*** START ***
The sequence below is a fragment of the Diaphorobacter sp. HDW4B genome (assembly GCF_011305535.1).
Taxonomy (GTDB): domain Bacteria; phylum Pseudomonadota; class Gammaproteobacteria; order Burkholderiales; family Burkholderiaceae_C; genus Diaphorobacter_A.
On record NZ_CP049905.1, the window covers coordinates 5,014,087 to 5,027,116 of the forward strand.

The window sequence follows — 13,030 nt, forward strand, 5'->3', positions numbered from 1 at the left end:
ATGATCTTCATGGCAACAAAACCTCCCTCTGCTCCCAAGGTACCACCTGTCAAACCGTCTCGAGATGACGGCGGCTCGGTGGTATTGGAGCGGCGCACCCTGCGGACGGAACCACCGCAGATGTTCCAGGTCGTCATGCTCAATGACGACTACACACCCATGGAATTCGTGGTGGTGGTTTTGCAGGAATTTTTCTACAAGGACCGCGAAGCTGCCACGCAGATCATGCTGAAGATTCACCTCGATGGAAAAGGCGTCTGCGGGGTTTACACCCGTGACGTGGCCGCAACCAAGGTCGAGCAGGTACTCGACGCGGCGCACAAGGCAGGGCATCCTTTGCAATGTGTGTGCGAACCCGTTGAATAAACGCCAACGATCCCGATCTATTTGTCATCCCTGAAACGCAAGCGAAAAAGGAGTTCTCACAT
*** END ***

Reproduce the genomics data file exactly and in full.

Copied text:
The sequence below is a fragment of the Diaphorobacter sp. HDW4B genome (assembly GCF_011305535.1).
Taxonomy (GTDB): domain Bacteria; phylum Pseudomonadota; class Gammaproteobacteria; order Burkholderiales; family Burkholderiaceae_C; genus Diaphorobacter_A.
On record NZ_CP049905.1, the window covers coordinates 5,014,087 to 5,027,116 of the forward strand.

The window sequence follows — 13,030 nt, forward strand, 5'->3', positions numbered from 1 at the left end:
ATGATCTTCATGGCAACAAAACCTCCCTCTGCTCCCAAGGTACCACCTGTCAAACCGTCTCGAGATGACGGCGGCTCGGTGGTATTGGAGCGGCGCACCCTGCGGACGGAACCACCGCAGATGTTCCAGGTCGTCATGCTCAATGACGACTACACACCCATGGAATTCGTGGTGGTGGTTTTGCAGGAATTTTTCTACAAGGACCGCGAAGCTGCCACGCAGATCATGCTGAAGATTCACCTCGATGGAAAAGGCGTCTGCGGGGTTTACACCCGTGACGTGGCCGCAACCAAGGTCGAGCAGGTACTCGACGCGGCGCACAAGGCAGGGCATCCTTTGCAATGTGTGTGCGAACCCGTTGAATAAACGCCAACGATCCCGATCTATTTGTCATCCCTGAAACGCAAGCGAAAAAGGAGTTCTCACAT